Meriden summer playground program offers affordable way for kids to have fun

reporter photo

MERIDEN — The summer playground program offered by the city’s Parks and Recreation Department is an affordable way for kids to enjoy the break with peers. 

Walking through the Thomas Hooker playground site, kids were laughing and running around. Different activities were happening at once — kids were on the blacktop, playground, and field. 

Sarah Gardinier, head counselor at the Thomas Hooker site, smiled while talking with the children on the blacktop. 

“I love working with kids,” said Gardinier. “I’ve been working with them for a while. Aside from this, I’m also a teacher.”

The playground program for children ages 6 to 12 started June 28 and will run Monday to Friday until  August 13. The cost is $25 a week per child. A few slots remain.

The other sites are Habershon Park on Meadow Street and Baldwin Pond Park on North Wall Street. 

The program has partnered with the Meriden Public Library. Library volunteers visit the playground sites three times a week and focus on mindfulness and STEM activities.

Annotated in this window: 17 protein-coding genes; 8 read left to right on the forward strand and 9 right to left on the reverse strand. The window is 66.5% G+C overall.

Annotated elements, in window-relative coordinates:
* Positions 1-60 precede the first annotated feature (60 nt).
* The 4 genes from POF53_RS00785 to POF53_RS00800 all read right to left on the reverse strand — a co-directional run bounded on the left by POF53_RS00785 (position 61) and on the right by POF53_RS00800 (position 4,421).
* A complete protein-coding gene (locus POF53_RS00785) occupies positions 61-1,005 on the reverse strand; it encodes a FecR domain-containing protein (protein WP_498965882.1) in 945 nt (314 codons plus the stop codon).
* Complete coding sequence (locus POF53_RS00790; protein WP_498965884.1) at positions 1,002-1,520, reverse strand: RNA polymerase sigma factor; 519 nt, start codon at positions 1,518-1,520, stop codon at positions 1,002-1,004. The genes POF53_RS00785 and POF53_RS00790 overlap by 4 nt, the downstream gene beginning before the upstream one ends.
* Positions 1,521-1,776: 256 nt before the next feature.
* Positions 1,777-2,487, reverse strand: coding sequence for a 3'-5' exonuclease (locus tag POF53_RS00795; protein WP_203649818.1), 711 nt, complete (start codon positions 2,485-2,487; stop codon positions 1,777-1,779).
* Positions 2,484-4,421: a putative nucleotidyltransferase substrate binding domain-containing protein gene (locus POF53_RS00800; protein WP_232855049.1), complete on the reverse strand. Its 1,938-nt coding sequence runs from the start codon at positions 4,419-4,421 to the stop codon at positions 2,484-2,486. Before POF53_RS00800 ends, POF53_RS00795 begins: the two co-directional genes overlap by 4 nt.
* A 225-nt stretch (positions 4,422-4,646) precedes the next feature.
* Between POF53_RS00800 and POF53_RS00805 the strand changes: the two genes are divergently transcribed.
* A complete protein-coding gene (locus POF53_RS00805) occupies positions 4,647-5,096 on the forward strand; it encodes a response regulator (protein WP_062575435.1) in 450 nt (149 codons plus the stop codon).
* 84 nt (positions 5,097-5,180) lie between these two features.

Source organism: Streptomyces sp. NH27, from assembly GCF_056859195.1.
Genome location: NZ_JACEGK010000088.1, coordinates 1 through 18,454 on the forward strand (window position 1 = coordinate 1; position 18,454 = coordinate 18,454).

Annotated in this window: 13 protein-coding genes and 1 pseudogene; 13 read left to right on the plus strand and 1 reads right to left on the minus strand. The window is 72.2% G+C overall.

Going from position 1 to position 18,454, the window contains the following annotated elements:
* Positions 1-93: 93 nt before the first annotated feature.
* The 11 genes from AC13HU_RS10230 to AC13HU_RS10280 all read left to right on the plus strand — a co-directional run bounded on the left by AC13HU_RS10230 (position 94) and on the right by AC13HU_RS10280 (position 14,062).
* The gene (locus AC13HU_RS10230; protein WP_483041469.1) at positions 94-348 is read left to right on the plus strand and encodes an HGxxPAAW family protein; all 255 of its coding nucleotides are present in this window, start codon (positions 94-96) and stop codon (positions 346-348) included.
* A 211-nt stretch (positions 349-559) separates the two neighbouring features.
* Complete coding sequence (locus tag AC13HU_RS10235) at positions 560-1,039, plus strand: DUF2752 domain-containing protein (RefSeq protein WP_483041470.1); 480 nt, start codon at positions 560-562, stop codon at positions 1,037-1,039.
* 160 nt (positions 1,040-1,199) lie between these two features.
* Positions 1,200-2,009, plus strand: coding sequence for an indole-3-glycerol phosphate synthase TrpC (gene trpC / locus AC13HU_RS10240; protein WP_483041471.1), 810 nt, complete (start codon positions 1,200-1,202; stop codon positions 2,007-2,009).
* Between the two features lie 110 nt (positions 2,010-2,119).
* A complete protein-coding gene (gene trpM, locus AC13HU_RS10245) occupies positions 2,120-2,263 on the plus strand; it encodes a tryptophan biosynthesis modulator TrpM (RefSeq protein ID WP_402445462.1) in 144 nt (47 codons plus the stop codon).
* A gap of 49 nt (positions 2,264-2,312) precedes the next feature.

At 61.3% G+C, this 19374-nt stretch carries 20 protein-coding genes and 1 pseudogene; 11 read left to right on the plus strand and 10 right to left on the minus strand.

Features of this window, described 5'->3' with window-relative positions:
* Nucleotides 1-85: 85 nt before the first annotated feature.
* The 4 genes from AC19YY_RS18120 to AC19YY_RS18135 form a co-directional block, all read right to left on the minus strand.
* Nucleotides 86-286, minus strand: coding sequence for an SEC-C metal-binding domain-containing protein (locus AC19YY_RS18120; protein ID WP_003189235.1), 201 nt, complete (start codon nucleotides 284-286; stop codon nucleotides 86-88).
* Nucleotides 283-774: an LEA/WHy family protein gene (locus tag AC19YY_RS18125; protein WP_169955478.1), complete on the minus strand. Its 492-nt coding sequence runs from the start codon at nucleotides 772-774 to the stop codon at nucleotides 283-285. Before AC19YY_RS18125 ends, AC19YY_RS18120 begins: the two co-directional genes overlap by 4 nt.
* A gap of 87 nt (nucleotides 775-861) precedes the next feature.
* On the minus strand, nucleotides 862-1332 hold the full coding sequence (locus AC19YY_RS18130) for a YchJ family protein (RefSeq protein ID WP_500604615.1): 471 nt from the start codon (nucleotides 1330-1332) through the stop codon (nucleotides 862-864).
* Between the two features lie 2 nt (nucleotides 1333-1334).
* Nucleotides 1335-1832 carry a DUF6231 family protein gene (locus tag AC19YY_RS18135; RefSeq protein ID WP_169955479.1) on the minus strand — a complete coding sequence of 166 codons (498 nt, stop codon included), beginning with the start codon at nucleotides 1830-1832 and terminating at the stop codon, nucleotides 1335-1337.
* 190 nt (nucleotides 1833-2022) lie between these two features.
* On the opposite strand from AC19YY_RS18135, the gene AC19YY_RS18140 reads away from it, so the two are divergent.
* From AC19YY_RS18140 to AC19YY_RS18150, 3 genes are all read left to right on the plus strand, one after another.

The children go on field trips Wednesdays and Fridays. The registration fee includes field trips, although children must bring their own lunch on trip days. 

This past week, the children went to Extreme Air Indoor Trampoline Park in Cheshire and Quassy Amusement & Waterpark in Middlebury. 

“The kids are having a blast,” said Gardinier. “They are so excited to finally be able to socialize with their friends after being home due to the pandemic.”

Because of the pandemic, registration is limited to 50 slots per day at each site. 

According to Dan Murdzek, director of the playground program, each site had up to 125 children but now need extra space for the children to social distance when inside. 

Children wear masks inside and during lunch, the tables are sectioned six feet apart. 

The program prides itself on engaging with the kids and providing lifelong friendships.  

“I still have adults who came as kids reach out to me and tell me that this program gave them friendships they still have,” said Murdzek. “I’ve worked here 20 years and see kids come back as adults to be counselors.”

“Last year we missed out on creating relationships due to Covid, but this year I’m glad to see that the kids are ecstatic and forming quick friendships.” added Gardinier. 

Registration for remaining slots is available at their website


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